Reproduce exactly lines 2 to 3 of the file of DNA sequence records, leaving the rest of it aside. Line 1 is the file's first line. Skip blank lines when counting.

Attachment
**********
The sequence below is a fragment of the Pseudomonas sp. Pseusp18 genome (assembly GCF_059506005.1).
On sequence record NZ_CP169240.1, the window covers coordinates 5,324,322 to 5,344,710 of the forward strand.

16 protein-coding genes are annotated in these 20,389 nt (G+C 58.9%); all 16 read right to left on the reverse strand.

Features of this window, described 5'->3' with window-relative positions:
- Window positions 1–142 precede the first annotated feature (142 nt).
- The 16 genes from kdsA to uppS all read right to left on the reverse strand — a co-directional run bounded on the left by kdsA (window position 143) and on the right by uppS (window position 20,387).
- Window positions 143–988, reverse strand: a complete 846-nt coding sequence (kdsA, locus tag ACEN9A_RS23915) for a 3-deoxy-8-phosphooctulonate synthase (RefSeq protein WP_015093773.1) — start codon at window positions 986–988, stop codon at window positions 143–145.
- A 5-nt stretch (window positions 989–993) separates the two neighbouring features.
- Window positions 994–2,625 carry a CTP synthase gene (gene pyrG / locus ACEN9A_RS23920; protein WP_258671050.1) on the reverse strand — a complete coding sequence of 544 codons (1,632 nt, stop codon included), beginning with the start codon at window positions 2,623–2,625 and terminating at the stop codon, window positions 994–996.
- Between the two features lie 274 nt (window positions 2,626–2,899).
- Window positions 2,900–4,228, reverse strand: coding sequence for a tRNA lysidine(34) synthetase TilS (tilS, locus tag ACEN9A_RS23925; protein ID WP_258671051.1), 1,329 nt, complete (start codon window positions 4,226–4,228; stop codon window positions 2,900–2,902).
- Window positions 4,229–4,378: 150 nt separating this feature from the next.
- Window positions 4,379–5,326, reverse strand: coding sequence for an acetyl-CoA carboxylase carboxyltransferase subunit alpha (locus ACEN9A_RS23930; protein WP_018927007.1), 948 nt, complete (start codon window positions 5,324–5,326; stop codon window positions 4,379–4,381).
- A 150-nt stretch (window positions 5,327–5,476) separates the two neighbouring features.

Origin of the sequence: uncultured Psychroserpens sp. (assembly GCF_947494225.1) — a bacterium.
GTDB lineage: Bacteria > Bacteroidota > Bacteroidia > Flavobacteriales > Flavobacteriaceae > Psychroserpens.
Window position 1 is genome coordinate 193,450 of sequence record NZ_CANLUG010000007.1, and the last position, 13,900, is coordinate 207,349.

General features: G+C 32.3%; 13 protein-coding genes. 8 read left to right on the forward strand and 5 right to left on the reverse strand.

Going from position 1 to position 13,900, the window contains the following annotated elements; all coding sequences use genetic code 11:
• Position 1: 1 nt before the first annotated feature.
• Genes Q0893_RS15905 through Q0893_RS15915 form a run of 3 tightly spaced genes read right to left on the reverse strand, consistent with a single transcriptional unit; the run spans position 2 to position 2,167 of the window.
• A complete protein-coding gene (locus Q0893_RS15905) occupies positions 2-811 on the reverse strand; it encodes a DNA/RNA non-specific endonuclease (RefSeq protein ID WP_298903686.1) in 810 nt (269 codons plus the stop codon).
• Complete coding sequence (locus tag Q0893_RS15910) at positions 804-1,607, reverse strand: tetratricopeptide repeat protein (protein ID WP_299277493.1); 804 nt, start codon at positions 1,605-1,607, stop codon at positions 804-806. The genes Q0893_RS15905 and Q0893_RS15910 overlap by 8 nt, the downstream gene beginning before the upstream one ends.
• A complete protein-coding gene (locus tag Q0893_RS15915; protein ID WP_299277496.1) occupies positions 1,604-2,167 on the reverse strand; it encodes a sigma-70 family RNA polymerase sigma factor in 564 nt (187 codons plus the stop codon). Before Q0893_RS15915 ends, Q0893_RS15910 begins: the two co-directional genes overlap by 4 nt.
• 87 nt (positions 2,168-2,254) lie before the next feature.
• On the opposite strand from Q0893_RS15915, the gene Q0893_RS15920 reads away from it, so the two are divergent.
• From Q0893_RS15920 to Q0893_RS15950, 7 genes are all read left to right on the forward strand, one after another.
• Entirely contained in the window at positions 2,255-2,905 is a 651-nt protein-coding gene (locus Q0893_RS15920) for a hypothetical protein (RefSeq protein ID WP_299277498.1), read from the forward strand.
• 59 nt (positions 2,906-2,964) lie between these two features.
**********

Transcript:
On sequence record NZ_CP169240.1, the window covers coordinates 5,324,322 to 5,344,710 of the forward strand.

16 protein-coding genes are annotated in these 20,389 nt (G+C 58.9%); all 16 read right to left on the reverse strand.